Complications and treatment of superficial thrombophlebitis

Marcone Lima Sobreira About the author

Superficial thrombophlebitis (ST) of the lower limbs, also known as superficial venous thrombosis, is a condition in which there is a thrombus in the lumen of a superficial vein and an inflammatory reaction in the vessel wall and neighboring tissues. It presents as a palpable cord that is hard, hyperemic, hot and painful and follows the path of a superficial vein.11. SobreiraML, YoshidaWB, LastóriaS. Tromboflebite superficial:epidemiologia, fisiopatologia, diagnóstico e tratamento.J Vasc Bras. 2008;7(2):131-43. The condition is common, but its exact incidence is unknown. It is estimated that it has a greater incidence than deep venous thrombosis (DVT).22. NordströmM, LindbladB, BergqvistD, KjellströmT. A prospective study of the incidence of deep-vein thrombosis within a defined urban population. J Intern Med. 1992;232(2):155-60.

Clinical diagnosis is very accurate, but vascular ultrasonography can improve accuracy further and can show the extent of the thrombotic process. The amplitude of the inflammatory process varies, but can affect vessels ranging from minor tributaries to large sections of the saphenous trunks; and, in more severe cases, can involve the deep vein system, causing severe thromboembolic complications, such as deep vein thrombosis (DVT) and pulmonary embolism (PE).33. JorgensenJO, HanelKC, MorganAM, HuntJM. The incidence of deep venous thrombosis in patients with superficial thrombophlebitis of the lower limbs. J Vasc Surg. 1993;18(1):70-3. , 44. BlumenbergRM, BartonE, GelfandML, SkudderP, BrennanJ. Occult deep venous thrombosis complicating superficial thrombophlebitis. J Vasc Surg. 1998;27(2):338-43. From 21.6% to 36% of ST cases present concomitant DVT.55. SobreiraML, MaffeiFHA, YoshidaWB, et al. Prevalence of deep vein thrombosis and pulmonary embolism in superficial thrombophlebitis of the lower limbs: prospective study of 60 cases. Int Angiol. 2009;28(5):400-8. In turn, in studies that have conducted systematic screening irrespective of the presence or absence of symptoms, superficial thrombophlebitis has been detected coexisting with pulmonary embolism in up to 28% of some case series described in the literature.55. SobreiraML, MaffeiFHA, YoshidaWB, et al. Prevalence of deep vein thrombosis and pulmonary embolism in superficial thrombophlebitis of the lower limbs: prospective study of 60 cases. Int Angiol. 2009;28(5):400-8. , 66. Verlato F, Zucchetta P, Prandoni P, et al. An unexpectdly high rate of pulmonary embolism in patients with superficial thrombophlebitis of the thigh. J Vasc Surg.1999;30(6):1113-5 PMID: 10587397. .

Certain clinical characteristics appear to be related to an increased risk of thromboembolic complications, including: male sex, age > 60 years, prior history of DVT, bilateral ST and infection.77. Lutter KS, Kerr TM, Roedersheimer LR, Lohr JM, Sampson MG, Cranley JJ. Superficial thrombophlebitis diagnosed by duplex scanning. Surgery. 1991;110(1):42-6. Other characteristics, such as proximity of the thrombotic process to the deep vein system, do not appear to elevate the risk of thromboembolic complications.55. SobreiraML, MaffeiFHA, YoshidaWB, et al. Prevalence of deep vein thrombosis and pulmonary embolism in superficial thrombophlebitis of the lower limbs: prospective study of 60 cases. Int Angiol. 2009;28(5):400-8. , 88. BergqvistD, JaroszewskiH. Deep vein thrombosis in patients with superficial thrombophlebitis of the leg. Br Med J (Clin Res Ed). 1986;292(6521):658-9. The association of ST with thromboembolic complications has raised doubts about the benign nature of the condition, and use of vascular ultrasonography to conduct more thorough investigations is recommended more and more. In one study conducted at our service (Botucatu Medical School -UNESP, SP, Brazil), the incidence of DVT associated with cases of ST compromising lower limbs was 21.67%, while the rate of symptomatic PE was 35.3%.55. SobreiraML, MaffeiFHA, YoshidaWB, et al. Prevalence of deep vein thrombosis and pulmonary embolism in superficial thrombophlebitis of the lower limbs: prospective study of 60 cases. Int Angiol. 2009;28(5):400-8. These figures call attention to the fact that ST is not a benign condition with self-limiting behavior, but probably includes an element of subclinical hypercoagulability, especially when involving non-varicose veins, which can increase the risk of concomitant DVT by more than nine times.55. SobreiraML, MaffeiFHA, YoshidaWB, et al. Prevalence of deep vein thrombosis and pulmonary embolism in superficial thrombophlebitis of the lower limbs: prospective study of 60 cases. Int Angiol. 2009;28(5):400-8. It is important to note that, in addition to its associations with DVT and PE, ST can also be predictive of arteriopathies and neoplasms, a marker of thrombophilia and a marker of recurrent thromboembolic phenomena.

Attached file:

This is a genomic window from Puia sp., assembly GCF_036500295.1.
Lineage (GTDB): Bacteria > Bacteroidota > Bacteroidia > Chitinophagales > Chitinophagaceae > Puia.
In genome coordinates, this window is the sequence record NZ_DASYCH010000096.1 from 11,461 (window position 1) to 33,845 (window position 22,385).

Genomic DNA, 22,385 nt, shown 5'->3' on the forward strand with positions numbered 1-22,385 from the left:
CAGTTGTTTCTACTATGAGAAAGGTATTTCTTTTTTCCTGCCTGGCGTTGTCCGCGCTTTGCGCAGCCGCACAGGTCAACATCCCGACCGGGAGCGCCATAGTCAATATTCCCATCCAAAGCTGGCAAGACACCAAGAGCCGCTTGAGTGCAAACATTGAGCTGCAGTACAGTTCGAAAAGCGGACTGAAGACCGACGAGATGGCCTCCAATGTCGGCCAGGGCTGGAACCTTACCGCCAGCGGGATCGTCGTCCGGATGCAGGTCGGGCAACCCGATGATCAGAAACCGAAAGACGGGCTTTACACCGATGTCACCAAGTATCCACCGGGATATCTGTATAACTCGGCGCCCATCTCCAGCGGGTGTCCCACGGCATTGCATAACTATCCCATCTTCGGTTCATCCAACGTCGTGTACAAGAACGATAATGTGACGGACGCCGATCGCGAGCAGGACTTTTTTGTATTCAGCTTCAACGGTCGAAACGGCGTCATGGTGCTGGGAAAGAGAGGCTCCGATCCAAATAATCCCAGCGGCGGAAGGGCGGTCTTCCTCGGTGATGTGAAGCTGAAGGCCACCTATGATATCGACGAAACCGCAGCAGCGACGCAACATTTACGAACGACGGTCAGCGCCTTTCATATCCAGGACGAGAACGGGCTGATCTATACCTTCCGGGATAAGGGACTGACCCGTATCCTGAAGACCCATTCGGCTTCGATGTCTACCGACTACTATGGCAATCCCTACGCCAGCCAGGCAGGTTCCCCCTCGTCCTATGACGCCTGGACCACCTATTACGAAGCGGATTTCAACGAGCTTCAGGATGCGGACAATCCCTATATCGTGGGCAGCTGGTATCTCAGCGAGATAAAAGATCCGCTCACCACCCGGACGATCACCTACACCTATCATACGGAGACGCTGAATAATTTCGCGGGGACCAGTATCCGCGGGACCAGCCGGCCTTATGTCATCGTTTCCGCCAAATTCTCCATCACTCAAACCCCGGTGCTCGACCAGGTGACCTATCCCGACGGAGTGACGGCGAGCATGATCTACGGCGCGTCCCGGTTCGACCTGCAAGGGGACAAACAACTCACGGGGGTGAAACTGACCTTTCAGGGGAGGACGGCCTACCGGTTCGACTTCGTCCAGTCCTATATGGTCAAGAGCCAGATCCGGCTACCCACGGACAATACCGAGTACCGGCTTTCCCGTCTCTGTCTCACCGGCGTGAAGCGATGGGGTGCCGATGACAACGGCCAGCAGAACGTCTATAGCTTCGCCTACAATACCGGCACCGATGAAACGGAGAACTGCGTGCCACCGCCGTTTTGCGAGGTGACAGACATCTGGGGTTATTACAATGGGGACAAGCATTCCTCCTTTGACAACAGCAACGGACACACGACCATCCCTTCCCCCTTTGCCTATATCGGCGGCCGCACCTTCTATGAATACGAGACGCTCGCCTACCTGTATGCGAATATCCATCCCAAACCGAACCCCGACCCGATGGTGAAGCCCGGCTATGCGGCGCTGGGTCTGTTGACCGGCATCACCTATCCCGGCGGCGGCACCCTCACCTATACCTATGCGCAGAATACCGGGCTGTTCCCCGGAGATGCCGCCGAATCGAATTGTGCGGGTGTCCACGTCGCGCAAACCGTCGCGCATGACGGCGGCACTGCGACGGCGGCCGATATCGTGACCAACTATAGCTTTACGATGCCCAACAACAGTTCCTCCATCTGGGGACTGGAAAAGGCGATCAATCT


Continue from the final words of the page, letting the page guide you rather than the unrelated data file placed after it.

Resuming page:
Some authors believe that even in patients with varicose veins (a condition of known risk for ST) emergence of ST is not always merely a simple accident of disease progression.99. Gillet JL, Allaert FA, Perrin M. Superficial thrombophlebitis in non varicose veins of the lower limbs. A prospective analysis in 42 patients. J Mal Vasc. 2004;29(5):263-72. In a study conducted at our institution (currently unpublished), approximately 60% of cases of thrombophlebitis exhibited associations with at least one prothrombotic disorder, among which factor V Leiden (39.30%) and prothrombin G20210A gene mutations (19.70%) were the most common.

It is also important to bear in mind that this pathology has a strong association as a clinical predictor of certain forms of neoplasm, according to some authors (the Trousseau syndrome), in particular of the stomach, pancreas, colon, lungs, breasts, ovaries and prostate.11. SobreiraML, YoshidaWB, LastóriaS. Tromboflebite superficial:epidemiologia, fisiopatologia, diagnóstico e tratamento.J Vasc Bras. 2008;7(2):131-43. This is however unproven and in a recent French study, ST was not found to be an independent predictor of neoplasm.1010. SevestreMA, QuashiéC, Genty C, Rolland C, Quére I, Bosson JL.Clinical presentation and mortality in pulmonary embolism: the Optimev study. J Mal Vasc. 2010;35(4):242-9.